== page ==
Here are five of the first steps you should take when starting in business as a sole trader.

Register with Revenue

First, you need to register with Revenue as a self-employed sole trader. You can register online

In general, it’s advised that you hire a good accountant to help you with your tax and annual returns. Here’s an article on how to hire the right accountant.

How to be more confident in business

Open a bank account

Then you need to open a bank account. Bank of Ireland allows sole traders to apply online for a sole trader business current account (this link will take you to the Bank of Ireland business banking site). It just takes a few minutes.

Arrange an overdraft

Talk to your bank about an overdraft. It’s important that you have an open working relationship with your bank and agree on an overdraft amount that can help with your cash flow. Here’s an excellent article about cash flow management. 

 
law sole trader

Have a cash flow plan 

It is also vital to have a cash flow plan. You can download a free cash flow planner here. It’s easy to use, and it will be good to show your bank manager when you require a loan or an overdraft.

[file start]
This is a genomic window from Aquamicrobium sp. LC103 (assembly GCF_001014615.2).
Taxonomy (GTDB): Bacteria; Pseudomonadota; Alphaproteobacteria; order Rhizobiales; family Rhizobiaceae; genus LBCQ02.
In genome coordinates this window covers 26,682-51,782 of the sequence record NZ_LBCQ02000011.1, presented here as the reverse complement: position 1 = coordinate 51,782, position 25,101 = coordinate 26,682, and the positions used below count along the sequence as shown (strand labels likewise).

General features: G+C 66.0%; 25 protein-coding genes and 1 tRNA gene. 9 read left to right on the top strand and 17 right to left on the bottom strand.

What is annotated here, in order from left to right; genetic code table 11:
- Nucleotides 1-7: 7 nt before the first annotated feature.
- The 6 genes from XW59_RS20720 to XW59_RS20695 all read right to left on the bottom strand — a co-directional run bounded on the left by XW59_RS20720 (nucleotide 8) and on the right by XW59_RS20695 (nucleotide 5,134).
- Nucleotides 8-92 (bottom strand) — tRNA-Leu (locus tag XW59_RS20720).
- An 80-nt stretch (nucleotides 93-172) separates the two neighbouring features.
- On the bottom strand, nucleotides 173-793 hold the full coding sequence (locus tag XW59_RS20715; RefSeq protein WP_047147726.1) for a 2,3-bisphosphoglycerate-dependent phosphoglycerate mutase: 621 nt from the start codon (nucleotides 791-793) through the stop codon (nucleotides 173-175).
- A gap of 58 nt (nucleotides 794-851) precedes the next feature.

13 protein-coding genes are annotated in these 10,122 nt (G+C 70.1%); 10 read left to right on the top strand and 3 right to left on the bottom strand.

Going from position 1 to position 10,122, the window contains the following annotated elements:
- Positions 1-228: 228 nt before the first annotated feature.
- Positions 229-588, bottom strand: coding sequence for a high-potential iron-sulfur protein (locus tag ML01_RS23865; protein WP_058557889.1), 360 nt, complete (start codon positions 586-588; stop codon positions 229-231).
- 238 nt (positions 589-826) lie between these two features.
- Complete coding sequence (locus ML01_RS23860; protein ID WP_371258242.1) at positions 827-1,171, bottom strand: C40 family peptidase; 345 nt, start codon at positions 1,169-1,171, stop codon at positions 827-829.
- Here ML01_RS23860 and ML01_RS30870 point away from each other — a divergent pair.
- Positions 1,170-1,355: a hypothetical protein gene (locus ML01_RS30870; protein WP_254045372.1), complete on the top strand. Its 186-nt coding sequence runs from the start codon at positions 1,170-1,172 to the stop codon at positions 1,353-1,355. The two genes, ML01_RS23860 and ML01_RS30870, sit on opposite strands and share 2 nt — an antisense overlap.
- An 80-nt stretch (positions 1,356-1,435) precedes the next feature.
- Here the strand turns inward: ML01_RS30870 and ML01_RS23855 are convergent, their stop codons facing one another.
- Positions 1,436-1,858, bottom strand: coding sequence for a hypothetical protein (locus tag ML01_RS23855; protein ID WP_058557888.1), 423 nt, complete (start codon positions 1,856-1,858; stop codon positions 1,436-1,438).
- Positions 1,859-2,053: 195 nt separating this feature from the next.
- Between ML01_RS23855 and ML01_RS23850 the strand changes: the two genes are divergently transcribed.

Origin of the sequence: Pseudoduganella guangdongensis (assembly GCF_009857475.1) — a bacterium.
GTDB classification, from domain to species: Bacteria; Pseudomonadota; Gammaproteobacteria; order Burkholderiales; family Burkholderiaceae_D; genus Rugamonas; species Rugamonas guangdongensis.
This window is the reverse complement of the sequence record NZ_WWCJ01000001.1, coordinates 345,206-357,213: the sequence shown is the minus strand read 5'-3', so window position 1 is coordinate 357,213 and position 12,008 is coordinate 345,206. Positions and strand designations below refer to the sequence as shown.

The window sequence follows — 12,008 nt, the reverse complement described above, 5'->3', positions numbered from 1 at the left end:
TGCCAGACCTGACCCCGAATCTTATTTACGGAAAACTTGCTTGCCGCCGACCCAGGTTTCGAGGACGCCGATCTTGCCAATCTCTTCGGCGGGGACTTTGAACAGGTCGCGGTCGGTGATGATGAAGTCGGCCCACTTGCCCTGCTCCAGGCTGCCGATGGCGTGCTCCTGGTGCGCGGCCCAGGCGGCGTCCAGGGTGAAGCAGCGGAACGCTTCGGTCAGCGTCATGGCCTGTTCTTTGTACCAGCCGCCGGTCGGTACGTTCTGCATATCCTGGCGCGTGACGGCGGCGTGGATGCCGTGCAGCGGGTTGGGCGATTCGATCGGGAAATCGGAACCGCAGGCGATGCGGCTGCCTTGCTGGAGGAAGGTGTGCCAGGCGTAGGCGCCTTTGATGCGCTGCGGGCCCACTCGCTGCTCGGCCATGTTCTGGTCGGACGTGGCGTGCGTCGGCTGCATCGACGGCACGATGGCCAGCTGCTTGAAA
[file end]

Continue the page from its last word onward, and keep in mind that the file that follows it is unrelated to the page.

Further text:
Protect your income

One of the most important things to consider if you are a sole trader is income protection. If for some reason, you can’t work for a period due to illness or injury, you’ll be glad you have income protection.

Remember, being a sole trader means you work for yourself, but you don’t have to work by yourself and carry every burden. A good bank manager, a good accountant, solid insurance and good legal advice (if you need it) will go a long way to ensuring you grow your business. 

READ MORE: A one-page tax guide on being a sole trader in Ireland.

ThinkBusiness contains market news, guides and articles about the Irish business marketplace. Please note that any views expressed in articles are purely the personal views of the authors, based on their personal experience at the time of writing. You should not rely on any information relating to a specific issue or decision without taking separate financial, banking, investment or other advice from an appropriately qualified professional adviser.